The third offense of operating under the influence is a felony in Massachusetts. A first and second OUI is considered a misdemeanor, so a third offense is treated much differently in the criminal court system. The elements of an OUI are the same no matter what number offense it is. However, the penalties are much harsher.
Elements of a Third OUI
To be found guilty of an OUI, the Commonwealth of Massachusetts must prove the defendant did all three:
- Operating a motor vehicle;
- On a public way; and
- While under the influence of intoxicating liquor
At trial, a jury will not know if the defendant has been convicted of prior OUI offenses.
It’s not too late
Third Offense OUI Outcomes in MA
If you are caught driving a motor vehicle while under the influence of alcohol and it is your third offense, you could face severe penalties. Penalties include, but not limited to, fines, license suspension, and imprisonment. There are far less potential dispositions when it comes to OUI third, compared to first and second.
Option 1: Guilty Verdict
State Prison: Not less than 180 days but not more than 5 years (60 months). 150 days mandatory.
License Suspension: 8 years
-Work/Education Hardship license considered in 2 years. Must complete a 90-day inpatient treatment program to be eligible.
– General Hardship license considered in 4 year.
Ignition Interlock Device: 2 years after license renewal
– Must be installed during any hardship license
Fines and Fees: Not more than $15,000
Refusal to a Breath Test: License will be suspended for an additional 5 years with no hardship eligibility.
Option 2: Not Guilty (Acquittal)
Doesn’t result in a guilty verdict (conviction) on your record. Our office can help seal a criminal record.
Frequently Asked Third Offense OUI Questions
Can I Avoid Jail Time for My 3rd Offense OUI in Massachusetts?
The best way to avoid jail time on a 3rd offense OUI is to hire a strong team for your defense. Bringing an attorney with you to your arraignment is crucial as there could be significant bail-related issues. Since a 3rd offense in Massachusetts is a felony offense, avoiding jail time will require thoughtful and determined OUI trial lawyers.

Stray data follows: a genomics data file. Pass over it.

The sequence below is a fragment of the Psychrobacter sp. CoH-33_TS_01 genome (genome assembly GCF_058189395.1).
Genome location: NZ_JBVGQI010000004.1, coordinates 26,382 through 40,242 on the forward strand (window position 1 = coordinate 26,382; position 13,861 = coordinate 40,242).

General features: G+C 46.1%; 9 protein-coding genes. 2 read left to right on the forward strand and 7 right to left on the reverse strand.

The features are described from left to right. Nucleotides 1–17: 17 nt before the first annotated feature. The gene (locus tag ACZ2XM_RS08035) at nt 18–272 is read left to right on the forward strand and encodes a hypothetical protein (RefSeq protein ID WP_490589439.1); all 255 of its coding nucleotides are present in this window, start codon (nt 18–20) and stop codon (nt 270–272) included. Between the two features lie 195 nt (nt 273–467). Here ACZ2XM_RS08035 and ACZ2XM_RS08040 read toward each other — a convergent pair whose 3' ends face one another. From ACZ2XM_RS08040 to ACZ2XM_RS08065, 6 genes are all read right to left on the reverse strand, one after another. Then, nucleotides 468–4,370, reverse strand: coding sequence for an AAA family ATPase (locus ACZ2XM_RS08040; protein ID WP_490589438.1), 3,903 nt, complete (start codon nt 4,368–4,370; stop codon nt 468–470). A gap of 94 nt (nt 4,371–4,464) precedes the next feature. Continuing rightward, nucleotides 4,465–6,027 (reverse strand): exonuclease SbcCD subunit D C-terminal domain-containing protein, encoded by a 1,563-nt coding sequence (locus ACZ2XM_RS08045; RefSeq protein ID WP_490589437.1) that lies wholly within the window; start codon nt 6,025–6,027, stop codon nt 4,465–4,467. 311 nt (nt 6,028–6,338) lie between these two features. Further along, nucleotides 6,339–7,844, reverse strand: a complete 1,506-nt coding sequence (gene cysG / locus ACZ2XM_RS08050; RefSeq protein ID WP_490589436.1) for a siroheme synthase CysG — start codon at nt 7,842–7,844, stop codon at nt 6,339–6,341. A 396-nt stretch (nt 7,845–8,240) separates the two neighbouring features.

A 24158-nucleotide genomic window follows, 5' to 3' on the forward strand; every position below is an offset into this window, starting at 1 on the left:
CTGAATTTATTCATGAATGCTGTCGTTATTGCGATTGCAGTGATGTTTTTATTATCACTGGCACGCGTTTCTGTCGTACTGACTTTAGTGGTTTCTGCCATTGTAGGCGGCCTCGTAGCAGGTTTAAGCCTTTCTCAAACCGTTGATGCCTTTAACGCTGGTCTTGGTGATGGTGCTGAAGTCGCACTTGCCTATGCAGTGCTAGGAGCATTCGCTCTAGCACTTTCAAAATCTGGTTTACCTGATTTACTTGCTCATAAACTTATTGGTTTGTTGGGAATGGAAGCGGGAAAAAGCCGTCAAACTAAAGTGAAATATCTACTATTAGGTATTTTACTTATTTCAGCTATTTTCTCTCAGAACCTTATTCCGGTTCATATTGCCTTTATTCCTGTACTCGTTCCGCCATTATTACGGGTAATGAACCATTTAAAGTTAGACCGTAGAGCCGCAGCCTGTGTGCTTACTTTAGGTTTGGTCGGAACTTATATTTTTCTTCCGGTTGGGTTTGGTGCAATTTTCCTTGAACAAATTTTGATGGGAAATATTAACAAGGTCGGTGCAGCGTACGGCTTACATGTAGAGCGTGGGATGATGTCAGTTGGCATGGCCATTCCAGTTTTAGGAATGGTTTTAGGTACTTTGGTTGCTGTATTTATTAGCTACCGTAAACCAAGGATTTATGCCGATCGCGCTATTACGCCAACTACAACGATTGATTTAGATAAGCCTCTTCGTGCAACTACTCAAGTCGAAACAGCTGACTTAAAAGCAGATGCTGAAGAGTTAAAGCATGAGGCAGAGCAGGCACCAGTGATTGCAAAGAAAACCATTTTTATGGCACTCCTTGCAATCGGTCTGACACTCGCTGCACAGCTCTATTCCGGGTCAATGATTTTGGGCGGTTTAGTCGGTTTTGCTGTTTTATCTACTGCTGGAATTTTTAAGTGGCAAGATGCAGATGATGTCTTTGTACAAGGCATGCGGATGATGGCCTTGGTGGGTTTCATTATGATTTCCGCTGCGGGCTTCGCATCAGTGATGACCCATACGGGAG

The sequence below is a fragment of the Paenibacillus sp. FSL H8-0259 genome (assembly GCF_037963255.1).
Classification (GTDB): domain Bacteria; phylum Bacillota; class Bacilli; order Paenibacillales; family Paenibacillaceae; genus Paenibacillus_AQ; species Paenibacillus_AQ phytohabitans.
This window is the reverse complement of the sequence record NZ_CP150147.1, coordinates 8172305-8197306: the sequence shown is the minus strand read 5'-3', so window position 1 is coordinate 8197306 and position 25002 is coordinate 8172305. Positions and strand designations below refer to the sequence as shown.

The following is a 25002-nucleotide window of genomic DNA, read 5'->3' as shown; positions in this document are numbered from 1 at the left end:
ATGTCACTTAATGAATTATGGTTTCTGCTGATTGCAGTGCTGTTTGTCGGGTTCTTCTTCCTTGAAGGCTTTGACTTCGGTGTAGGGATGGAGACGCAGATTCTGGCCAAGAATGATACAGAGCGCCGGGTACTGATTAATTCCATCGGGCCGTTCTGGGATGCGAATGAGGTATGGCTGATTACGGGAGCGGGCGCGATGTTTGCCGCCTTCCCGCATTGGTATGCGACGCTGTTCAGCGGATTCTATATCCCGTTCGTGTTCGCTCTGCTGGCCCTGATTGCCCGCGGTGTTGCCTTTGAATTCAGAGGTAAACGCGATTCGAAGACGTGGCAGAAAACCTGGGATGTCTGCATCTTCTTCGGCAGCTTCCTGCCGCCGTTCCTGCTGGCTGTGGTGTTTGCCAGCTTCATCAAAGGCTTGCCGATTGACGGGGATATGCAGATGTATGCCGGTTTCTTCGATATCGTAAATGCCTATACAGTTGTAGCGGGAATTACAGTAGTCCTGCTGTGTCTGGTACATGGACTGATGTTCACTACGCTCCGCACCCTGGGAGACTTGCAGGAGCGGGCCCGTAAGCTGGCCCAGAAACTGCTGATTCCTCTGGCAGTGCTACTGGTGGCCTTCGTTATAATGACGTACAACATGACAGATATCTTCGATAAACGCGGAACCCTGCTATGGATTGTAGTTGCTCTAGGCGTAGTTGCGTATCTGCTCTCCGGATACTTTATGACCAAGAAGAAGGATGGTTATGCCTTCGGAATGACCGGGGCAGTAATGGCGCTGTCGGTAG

Can I Refuse the Breathalyzer Test if I Have Already Been Convicted of an OUI?
Yes. You can refuse the breath test at any time, both at the scene with officers or back at booking. Previous OUI convictions do not affect your right to refuse the breath test. They will, however, potentially have an impact on the length of your license suspension, depending on whether you refused before.
Should I Go to Trial for an OUI 3rd Offense?
Every case is different, and every set of facts can demand a specific strategy. The choice to go to trial is entirely the choice of the defendant. A strong legal team behind you can analyze your case and advise you on your options.
What is the Life Look-Back Rule in Massachusetts?
This refers to the capacity of the prosecutor in your case to see and utilize all prior OUI convictions in determining the penalties that they intend to levy against you. However, just because they can see the previous OUI’s doesn’t necessarily mean they will be used against you.
- OUI- Drugs
- OUI With a Suspended License
- Child Endangerment
- Leaving the Scene- Property Damage
- Leaving the Scene- Personal Injury
- Marked Lanes Violation
- Negligent Operation
- Open Container
Get an Experienced Massachusetts OUI Defense Attorney on Your Side
OUI 3rd offense cases are complex and challenging, but you don’t have to face them alone. At Nate Amendola Defense, we have the knowledge to help you navigate the court system. We understand the serious consequences of an OUI change and will work side by side with you to develop a personalized defense strategy. Contact us now, online or by phone at 781-650-6676, to learn more about our approach to an OUI defense.
Nate Amendola contact